DIY Biotech (ish) using robots made out of Lego… the video itself, made by someone who is so proficient that it’s almost a distraction.
I find this incredibly interesting – partly because our fablab to-be already has an alchemist who is working on artificial bone-structures… but mainly because of the relentlessness that “intelligence” seems to be creeping in. Like water finding cracks etc. I have this vague vision of an “intelligence” – probably some sort of AI of genetic algorithm, that can move like a virus into any machine that has a chip, take it over and make it move about… or whatever. So something driving a car for example, could infect the phone of the driver, then get into the hair-dryer etc etc. Not necessarily to “do” anything, but just to be there. To own everything.
And maybe it already is… and it’s using humans as the vector… to adapt the machines, and do the hand-holding in the early stages. I mean at the moment, it’s fairly rudimentary… memory based systems, but I can imagine something like Suri (or what Suri pretends to be) being “given” a machine… and it just moves in, and 10 seconds later you can verbally tell it what to do.
Meantime, here’s this:
DIY robo-arm, controlled with speech via Android’s scripting language… which I myself am in the process of learning, and which looks pretty simple.
I’ve gone on about these before – but this is kindof a streamlined, albeit expensoid version. Once the basic concept/vitamin-parts are sussed though, the prices of these will nosedive and they’ll turn up everywhere… and not just for plants. There was a thing that made a load of money on Kickstarter recently – and all it was was a sensor-pod… for smartphones, if memory serves.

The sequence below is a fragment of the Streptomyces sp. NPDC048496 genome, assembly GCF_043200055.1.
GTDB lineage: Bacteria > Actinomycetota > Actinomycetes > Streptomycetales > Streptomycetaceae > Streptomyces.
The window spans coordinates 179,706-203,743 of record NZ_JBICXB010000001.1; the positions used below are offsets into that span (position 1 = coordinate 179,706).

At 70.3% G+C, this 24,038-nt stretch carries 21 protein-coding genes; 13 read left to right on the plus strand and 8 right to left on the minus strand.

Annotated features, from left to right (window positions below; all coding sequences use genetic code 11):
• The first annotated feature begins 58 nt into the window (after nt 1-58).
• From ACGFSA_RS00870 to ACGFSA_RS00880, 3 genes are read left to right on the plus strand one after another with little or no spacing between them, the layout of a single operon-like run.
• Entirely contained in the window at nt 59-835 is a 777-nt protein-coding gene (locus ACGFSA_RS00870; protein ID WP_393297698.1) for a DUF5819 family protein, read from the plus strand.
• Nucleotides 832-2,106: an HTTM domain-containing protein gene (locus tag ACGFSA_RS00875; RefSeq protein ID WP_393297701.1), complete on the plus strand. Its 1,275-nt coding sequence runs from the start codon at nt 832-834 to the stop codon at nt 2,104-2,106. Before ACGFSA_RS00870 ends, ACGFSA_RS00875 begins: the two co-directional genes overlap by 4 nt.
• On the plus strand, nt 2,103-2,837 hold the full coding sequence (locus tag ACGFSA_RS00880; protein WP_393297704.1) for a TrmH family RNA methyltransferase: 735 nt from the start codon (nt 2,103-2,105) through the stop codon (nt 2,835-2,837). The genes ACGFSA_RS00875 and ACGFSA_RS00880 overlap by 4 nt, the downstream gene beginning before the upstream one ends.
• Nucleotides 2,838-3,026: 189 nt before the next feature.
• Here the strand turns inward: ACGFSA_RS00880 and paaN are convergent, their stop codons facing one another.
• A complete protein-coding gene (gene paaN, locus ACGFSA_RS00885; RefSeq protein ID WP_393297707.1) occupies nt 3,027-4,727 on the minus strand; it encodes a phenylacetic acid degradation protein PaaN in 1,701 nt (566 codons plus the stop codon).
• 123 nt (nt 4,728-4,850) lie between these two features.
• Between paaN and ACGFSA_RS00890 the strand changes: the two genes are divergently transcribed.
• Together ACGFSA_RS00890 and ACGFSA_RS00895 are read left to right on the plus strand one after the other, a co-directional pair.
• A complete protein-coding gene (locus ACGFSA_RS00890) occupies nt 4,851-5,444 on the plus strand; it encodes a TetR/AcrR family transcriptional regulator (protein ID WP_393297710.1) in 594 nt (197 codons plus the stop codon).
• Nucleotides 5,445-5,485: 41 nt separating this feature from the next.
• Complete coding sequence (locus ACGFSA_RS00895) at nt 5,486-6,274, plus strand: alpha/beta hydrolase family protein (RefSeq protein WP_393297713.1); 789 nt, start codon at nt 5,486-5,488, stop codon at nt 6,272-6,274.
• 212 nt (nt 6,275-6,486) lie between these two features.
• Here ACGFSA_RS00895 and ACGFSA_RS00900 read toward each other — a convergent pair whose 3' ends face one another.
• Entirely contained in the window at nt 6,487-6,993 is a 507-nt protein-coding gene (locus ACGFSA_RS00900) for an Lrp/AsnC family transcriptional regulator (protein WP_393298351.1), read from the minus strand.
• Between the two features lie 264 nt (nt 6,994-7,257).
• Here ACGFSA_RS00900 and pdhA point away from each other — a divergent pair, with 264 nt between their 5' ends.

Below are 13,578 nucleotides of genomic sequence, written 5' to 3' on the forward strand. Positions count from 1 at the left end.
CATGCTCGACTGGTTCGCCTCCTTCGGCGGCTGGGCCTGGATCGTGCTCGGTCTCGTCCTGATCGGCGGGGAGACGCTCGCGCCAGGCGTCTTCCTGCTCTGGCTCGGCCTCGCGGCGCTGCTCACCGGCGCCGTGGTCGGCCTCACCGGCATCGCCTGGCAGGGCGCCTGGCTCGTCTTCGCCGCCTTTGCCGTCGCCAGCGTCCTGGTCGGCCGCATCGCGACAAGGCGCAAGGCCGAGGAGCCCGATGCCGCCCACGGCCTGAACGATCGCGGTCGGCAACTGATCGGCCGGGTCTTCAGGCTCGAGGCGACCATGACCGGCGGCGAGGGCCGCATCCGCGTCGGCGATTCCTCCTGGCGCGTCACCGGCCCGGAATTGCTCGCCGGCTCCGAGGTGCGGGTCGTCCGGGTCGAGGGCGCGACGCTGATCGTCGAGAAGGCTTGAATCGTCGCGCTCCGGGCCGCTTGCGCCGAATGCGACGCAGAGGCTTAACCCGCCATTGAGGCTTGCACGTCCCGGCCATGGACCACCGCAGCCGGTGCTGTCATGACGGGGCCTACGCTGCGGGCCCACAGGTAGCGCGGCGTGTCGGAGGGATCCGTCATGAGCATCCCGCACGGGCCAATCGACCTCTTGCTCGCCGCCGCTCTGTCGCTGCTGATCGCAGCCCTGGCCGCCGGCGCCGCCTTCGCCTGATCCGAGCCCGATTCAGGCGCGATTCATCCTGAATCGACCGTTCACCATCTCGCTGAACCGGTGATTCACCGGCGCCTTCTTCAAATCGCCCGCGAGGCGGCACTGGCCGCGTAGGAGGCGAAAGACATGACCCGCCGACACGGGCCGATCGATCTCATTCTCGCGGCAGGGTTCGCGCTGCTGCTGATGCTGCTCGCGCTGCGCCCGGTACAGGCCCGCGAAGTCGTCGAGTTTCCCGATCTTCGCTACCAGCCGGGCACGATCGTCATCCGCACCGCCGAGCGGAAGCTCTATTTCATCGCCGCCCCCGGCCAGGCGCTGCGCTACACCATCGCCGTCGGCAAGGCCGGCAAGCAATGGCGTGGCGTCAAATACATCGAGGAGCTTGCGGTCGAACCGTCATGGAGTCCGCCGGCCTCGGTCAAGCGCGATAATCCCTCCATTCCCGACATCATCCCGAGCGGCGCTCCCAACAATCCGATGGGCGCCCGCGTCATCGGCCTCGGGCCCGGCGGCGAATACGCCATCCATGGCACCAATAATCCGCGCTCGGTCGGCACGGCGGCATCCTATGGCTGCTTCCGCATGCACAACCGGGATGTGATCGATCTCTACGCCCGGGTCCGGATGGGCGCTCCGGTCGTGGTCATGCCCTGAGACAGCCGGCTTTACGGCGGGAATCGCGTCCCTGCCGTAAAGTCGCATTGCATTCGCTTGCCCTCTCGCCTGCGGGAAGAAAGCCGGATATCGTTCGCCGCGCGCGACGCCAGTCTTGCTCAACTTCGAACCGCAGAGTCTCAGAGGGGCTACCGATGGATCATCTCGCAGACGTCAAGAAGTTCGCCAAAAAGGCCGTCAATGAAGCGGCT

Because “you could do that too…” – non-vitamin parts made out of the cheapest stuff available – there’s a law of nature in there somewhere, but I’m not sure what it is. Special prize for the first person to make a quadracopter where (ironically) all the non-vitamin-parts are edible.
Amazon just bought a robotic warehousing company for about 3/4 of a billion $. Meanwhile, our illustrious leaders are attempting to create jobs by tightening the screws on the unemployed.
I can see this one getting really out of hand at some point.
And so on, and so on.
One of the things the kickstarter project that made all the money did, was to reduce the programming complexity to that of setting up “rules” in an email client. Choose stimuli from a drop-down; choose response from a dropdown. I think that’s kindof vital – because as successful as arduinos are, they’re still like… the DOS of hardware interface.